As many of you know, I am sucker for interesting rosé. Well, rosé of all kind, really… but the ones that cause a pause—that demonstrate considerable complexity—really steal my heart.
One such wine found itself in my glass last night at Napa & Co. in Samford Connecticut—a brief overnight away from New York City. The rosé was a 2008 Bastianich from Friuli, Italy. Though I often reserve the terms ‘pretty’, ‘elegant’ and ‘fun’ for rosé, this was quite another animal altogether. It was made entirely of the Refosco varietal–a grape that finds itself in northeastern Italy, Slovenia, and Istria. Rather than delicate, such as traditional rosés from Provence for example, this hearty rosé had guile—a presentation of earthy fungi, minerality and briny bitterness on the finish.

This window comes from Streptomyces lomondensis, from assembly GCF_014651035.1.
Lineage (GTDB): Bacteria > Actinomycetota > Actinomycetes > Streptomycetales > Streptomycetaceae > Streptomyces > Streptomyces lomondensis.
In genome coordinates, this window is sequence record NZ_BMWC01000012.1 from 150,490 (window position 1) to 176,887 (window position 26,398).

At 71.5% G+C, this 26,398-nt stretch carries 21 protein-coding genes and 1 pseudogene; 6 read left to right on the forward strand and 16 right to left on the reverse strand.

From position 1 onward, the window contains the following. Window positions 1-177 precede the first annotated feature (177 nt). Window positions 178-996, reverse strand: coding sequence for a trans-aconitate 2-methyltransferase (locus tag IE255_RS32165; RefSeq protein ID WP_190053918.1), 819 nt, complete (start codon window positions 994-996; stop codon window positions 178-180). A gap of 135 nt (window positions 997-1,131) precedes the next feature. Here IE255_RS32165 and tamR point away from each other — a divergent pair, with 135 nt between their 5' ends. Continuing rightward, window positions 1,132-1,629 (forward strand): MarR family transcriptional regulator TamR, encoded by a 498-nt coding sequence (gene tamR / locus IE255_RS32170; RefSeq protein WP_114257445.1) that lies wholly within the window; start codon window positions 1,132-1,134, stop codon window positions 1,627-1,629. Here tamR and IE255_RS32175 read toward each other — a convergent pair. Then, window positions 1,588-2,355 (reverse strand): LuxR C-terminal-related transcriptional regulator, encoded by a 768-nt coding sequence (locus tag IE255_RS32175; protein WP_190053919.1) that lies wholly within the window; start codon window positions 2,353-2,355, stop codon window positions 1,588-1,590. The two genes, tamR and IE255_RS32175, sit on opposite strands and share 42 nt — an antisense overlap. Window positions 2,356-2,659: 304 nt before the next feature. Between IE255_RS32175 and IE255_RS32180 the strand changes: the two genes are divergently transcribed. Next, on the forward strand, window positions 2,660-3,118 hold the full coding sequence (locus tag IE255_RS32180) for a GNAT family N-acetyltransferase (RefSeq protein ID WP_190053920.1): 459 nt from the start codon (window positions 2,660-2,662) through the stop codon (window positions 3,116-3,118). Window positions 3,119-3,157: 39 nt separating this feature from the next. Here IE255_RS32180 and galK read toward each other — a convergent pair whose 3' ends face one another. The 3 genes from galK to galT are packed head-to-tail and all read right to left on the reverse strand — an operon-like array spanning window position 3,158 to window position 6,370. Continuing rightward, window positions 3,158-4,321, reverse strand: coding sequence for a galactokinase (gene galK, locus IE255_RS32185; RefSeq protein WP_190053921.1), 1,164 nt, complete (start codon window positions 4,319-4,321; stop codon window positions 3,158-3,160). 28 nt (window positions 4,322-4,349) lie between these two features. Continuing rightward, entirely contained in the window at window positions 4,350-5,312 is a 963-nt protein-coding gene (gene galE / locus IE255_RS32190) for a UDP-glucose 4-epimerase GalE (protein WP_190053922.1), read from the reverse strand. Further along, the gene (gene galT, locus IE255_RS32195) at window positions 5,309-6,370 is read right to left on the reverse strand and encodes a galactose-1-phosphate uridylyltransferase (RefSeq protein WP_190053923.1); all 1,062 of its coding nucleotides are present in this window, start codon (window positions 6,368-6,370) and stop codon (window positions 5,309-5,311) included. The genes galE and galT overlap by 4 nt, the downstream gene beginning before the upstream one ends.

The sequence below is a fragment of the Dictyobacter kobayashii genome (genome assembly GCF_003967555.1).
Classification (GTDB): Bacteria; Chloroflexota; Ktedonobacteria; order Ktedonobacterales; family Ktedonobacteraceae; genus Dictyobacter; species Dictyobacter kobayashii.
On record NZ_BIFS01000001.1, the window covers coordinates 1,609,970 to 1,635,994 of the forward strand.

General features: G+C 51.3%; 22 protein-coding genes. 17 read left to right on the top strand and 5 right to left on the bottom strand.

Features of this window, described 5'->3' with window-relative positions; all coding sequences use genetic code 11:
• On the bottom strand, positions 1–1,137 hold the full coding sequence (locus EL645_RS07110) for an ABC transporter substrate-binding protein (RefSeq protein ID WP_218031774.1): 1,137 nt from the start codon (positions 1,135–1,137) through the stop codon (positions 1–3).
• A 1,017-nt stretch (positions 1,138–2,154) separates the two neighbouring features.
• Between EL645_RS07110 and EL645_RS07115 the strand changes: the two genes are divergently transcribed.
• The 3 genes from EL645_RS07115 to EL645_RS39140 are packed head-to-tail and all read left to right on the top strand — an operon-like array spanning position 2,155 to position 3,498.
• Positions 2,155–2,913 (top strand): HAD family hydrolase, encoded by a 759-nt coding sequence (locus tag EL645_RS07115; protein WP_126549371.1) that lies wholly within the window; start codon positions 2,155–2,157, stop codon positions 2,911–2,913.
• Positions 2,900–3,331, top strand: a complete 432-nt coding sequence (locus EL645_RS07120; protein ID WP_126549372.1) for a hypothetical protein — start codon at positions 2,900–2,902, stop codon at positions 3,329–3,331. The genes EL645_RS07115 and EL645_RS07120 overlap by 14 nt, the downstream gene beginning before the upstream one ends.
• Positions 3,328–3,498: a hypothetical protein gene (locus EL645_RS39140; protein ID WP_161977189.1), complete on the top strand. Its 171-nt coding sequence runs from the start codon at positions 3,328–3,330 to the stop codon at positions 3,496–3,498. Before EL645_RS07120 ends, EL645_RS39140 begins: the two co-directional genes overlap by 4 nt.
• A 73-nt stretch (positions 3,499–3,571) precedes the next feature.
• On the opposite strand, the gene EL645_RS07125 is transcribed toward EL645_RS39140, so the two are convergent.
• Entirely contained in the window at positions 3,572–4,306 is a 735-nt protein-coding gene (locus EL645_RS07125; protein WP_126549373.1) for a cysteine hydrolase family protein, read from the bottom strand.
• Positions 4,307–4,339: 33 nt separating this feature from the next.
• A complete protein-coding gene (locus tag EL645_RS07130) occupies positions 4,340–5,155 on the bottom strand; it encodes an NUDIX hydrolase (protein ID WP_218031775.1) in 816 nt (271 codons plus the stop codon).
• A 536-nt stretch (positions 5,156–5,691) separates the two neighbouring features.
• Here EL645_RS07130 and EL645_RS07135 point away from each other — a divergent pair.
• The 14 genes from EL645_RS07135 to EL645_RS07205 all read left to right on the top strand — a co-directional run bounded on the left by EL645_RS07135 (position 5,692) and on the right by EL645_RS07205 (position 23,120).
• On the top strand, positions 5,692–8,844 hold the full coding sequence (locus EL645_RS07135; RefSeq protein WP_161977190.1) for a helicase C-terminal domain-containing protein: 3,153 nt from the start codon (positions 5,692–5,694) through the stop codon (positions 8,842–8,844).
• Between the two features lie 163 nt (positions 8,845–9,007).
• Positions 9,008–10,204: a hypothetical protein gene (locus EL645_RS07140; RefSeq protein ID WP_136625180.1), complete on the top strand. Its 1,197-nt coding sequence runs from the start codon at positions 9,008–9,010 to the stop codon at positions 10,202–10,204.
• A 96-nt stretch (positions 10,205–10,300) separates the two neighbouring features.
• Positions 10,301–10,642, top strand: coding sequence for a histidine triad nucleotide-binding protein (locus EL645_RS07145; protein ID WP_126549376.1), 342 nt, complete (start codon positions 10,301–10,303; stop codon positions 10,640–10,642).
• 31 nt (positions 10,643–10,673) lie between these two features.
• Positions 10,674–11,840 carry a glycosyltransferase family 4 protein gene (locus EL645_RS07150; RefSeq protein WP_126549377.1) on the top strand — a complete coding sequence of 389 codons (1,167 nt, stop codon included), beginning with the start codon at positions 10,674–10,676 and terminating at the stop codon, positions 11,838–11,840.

In short, she had some funk.
This rosé called for food. Seafood. Perhaps lobster, seared scallops or king crab. I was struck by its almost orange-tinted, deep rose-colored hue. It was not a fragile creature to pass by the sun-kissed hours of summer. This muscular wine was built to last for years in the bottle. In fact, a little research about this wine revealed that four to ten years or so allows this wine to come into a very floral expression. A curious rosé this one was…
I am having difficulty finding out if I can get it in Colorado. The importer: Dark Star Imports, out of New York, doesn’t seem to make it so far west. But we’ll see… In the meantime, now, if I ever see Refosco rosé on a menu again, I know what I’ll be getting into…gladly.